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A non-cash transaction is a contract, business affair or economic event in which a company doesn't dole out any sum of money. Accountants often call this type of transaction a "non-monetary transaction" or "non-cash item." Examples include depreciation, amortization and depletion. Depreciation is the periodic allocation of a tangible asset's cost to match revenue the resource produces. Tangible assets include equipment and computer hardware. Amortization is the depreciation equivalent for resources such as patents and trademarks, which accountants call "intangible assets." Depletion is a gradual reduction of land value and is a term common in extractive industries, such as mining, oil and gas.
Accounting entries differ for non-cash transactions, so you should pay attention to the underlying economic event to determine which entry applies. To record depreciation, debit the accumulated depreciation expense account and credit the accumulated depreciation account. The entry for amortization is as follows: debit the amortization expense account and credit the corresponding intangible resource account. To record depletion, debit the depletion expense account and credit the depletion allowance account. Obviously, all these entries don't involve the cash account. Any allowance account is a contra-account, meaning it reduces the value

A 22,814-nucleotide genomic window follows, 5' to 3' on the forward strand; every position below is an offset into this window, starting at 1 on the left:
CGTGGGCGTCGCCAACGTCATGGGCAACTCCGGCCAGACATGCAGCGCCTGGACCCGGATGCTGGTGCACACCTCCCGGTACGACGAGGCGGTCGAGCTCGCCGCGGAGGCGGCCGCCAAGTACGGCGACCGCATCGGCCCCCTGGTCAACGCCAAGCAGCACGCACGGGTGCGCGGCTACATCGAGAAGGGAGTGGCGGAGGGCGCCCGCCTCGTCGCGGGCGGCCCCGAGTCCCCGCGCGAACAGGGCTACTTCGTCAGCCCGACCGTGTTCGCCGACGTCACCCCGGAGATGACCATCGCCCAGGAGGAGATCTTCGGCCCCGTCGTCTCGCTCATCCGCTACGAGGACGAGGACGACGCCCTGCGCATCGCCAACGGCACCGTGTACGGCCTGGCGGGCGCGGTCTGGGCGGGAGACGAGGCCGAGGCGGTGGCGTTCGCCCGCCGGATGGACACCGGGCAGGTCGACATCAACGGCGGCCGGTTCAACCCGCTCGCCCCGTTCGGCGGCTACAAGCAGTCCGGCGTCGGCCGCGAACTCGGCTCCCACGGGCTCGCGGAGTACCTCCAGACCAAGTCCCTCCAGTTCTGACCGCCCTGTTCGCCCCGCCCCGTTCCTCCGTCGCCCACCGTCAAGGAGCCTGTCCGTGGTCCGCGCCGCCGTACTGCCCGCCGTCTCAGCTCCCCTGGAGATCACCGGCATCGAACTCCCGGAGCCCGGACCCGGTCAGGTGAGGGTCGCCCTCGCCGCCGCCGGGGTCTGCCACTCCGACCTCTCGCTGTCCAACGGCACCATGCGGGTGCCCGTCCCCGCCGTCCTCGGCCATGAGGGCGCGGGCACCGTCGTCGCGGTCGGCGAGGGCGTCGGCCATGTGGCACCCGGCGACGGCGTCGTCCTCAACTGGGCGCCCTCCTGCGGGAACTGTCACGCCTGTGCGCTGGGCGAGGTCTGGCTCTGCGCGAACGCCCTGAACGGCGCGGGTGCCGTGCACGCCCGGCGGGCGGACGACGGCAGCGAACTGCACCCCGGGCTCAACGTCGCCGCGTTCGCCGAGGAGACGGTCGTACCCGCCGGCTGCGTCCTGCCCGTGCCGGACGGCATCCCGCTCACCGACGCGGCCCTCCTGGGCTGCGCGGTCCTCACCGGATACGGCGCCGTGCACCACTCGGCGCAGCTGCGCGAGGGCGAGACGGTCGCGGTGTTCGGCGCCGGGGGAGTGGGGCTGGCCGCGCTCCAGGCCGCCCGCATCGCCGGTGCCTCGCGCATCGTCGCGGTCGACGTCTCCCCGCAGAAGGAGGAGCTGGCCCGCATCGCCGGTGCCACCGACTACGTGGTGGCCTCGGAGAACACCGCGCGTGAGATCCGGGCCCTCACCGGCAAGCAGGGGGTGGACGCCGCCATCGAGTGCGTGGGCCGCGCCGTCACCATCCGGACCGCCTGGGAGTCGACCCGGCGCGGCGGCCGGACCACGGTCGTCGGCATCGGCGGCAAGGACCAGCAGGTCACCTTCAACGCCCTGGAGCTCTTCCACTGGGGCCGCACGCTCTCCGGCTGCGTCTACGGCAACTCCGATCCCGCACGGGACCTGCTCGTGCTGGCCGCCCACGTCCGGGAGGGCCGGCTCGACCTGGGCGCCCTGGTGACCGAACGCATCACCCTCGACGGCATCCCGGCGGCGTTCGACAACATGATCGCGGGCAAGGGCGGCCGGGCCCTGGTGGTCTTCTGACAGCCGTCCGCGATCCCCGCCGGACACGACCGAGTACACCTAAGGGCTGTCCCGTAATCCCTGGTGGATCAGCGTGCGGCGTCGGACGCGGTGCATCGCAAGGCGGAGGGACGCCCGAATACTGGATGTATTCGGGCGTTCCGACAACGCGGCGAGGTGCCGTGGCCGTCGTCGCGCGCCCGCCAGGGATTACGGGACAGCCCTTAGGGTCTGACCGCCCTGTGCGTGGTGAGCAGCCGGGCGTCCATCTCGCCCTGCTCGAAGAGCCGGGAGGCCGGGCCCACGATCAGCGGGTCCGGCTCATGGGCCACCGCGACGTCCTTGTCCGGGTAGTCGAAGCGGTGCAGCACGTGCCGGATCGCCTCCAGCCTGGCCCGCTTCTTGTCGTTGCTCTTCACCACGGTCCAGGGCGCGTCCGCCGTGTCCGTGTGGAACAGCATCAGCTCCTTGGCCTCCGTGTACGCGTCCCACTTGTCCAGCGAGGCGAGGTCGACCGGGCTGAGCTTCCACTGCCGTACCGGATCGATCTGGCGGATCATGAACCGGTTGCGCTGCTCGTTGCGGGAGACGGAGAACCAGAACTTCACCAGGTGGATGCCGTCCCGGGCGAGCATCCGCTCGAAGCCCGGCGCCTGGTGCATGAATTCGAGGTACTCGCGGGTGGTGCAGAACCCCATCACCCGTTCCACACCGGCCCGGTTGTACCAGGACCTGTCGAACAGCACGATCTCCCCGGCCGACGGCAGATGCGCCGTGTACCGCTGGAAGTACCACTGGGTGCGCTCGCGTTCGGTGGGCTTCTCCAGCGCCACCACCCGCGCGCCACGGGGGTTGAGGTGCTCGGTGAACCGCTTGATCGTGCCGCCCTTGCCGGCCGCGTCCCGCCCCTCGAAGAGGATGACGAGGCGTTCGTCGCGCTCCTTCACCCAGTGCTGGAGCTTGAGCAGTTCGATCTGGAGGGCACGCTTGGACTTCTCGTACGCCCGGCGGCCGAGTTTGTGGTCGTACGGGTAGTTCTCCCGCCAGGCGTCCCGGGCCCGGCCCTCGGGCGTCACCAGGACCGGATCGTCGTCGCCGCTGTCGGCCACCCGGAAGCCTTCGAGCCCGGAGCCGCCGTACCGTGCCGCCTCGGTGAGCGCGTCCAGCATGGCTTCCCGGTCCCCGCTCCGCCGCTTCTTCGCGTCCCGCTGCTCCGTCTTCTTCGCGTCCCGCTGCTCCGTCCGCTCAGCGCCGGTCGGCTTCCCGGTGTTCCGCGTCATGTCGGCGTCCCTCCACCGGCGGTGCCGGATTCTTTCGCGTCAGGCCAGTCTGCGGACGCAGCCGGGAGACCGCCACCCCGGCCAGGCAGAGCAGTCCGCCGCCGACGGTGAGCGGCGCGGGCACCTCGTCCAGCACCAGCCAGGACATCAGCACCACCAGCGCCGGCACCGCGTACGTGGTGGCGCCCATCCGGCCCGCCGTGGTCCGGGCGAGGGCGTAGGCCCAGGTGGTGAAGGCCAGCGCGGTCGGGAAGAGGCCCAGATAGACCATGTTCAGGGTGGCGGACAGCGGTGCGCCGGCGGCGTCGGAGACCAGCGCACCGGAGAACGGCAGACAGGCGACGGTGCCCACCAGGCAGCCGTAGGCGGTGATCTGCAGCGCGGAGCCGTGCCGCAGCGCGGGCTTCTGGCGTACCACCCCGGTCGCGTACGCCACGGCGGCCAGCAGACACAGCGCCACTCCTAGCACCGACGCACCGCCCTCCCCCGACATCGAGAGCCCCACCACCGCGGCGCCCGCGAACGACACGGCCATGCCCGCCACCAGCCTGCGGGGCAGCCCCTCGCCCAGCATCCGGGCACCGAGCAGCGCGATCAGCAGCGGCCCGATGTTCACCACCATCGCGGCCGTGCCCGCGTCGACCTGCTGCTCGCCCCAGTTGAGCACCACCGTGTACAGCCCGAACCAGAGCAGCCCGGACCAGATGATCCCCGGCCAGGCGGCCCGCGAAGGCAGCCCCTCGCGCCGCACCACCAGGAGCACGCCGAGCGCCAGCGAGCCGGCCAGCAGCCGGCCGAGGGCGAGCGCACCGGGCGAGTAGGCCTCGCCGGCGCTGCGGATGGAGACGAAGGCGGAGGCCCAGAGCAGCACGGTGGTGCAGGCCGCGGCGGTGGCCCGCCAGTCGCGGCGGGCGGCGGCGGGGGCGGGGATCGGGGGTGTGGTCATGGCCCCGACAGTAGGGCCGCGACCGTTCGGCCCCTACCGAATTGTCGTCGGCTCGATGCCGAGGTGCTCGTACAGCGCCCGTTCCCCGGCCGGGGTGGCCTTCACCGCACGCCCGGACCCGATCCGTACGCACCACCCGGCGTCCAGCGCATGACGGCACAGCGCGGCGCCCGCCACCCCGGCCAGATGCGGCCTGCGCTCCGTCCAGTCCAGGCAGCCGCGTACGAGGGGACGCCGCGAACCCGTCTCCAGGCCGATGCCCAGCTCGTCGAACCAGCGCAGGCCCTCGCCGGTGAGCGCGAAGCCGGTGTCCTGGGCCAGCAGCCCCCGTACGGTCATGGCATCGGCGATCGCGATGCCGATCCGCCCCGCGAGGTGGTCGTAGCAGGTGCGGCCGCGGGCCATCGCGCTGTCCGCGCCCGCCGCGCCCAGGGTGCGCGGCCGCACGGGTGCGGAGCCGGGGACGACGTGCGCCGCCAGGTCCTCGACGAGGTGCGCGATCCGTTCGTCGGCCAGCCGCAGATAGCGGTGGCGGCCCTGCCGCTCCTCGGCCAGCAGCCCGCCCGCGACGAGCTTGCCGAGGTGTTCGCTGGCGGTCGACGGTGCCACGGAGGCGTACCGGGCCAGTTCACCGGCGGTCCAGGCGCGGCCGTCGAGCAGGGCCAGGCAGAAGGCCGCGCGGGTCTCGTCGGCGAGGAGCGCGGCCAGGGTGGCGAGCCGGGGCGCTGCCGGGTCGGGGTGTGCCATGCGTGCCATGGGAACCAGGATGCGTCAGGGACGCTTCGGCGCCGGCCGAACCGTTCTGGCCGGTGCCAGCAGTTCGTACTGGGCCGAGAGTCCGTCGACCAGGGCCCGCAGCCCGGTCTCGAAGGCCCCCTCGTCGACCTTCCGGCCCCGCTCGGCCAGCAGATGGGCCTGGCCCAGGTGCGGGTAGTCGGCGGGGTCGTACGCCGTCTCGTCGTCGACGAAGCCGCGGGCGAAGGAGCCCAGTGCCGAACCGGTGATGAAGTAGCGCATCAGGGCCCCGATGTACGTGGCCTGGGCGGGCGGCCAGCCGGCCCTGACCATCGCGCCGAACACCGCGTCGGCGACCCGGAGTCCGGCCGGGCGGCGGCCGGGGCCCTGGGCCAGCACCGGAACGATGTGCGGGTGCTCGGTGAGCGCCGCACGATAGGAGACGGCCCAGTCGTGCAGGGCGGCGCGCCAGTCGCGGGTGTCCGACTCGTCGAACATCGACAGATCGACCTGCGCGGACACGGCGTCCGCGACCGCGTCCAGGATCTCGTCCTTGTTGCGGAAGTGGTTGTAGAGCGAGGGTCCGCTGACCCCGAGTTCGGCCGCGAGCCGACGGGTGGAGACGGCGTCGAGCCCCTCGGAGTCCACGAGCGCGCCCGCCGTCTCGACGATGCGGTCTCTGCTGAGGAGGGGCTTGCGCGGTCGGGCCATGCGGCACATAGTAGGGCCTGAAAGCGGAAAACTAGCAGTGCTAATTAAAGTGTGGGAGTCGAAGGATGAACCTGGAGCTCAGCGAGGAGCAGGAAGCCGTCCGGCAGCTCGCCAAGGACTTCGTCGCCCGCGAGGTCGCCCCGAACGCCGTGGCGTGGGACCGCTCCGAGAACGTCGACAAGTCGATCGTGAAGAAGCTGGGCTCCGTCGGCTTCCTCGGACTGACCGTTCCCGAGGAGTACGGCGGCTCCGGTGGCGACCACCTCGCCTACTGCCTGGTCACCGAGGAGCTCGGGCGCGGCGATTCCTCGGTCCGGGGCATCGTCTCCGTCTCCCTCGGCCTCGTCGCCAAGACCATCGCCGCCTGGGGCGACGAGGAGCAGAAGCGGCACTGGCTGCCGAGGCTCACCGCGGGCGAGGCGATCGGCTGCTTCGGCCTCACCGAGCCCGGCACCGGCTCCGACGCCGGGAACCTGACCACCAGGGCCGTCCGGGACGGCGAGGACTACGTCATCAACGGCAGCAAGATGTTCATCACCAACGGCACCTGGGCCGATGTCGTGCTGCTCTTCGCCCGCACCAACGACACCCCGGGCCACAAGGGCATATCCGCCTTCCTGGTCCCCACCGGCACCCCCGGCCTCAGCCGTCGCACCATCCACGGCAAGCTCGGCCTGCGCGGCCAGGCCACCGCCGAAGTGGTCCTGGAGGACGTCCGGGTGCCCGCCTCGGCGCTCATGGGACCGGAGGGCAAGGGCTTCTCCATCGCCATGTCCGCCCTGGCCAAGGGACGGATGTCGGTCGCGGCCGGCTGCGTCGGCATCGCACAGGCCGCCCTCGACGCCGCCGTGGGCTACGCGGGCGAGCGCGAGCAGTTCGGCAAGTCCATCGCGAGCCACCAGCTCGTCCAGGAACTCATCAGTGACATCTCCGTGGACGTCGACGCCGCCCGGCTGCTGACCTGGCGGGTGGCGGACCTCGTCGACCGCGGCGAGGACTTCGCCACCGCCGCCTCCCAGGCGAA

of the respective resource account.
Non-cash transactions, especially those related to a company's operating expenses, flow into a statement of profit and loss. This is what accountants call a report that shows corporate revenues, expenses and net income -- or net loss, if expenses exceed revenues. Given that non-monetary items decrease a company's income and taxes, accountants add them back to the net cash balance when they prepare a statement of cash flows. Also known as a liquidity report, a statement of cash flows displays three sections: operating, investing and financing activities. Financial managers incorporate non-cash transactions in operating cash flows.
The fact that a company doesn't pony up cash for some transactions doesn't change the operational ethos that permeates its day-to-day activities, especially with record-keeping and financial reporting. Operations managers diligently heed processes that revolve around non-monetary economic events to make sure employees follow company procedures and regulatory guidelines when executing tasks. For example, bookkeepers who record depreciation and amortization exercise the same care as record-keepers dealing with cash transactions. By doing so, bookkeepers enable a company to report accurate and complete operational data summaries that are in line with industry practices.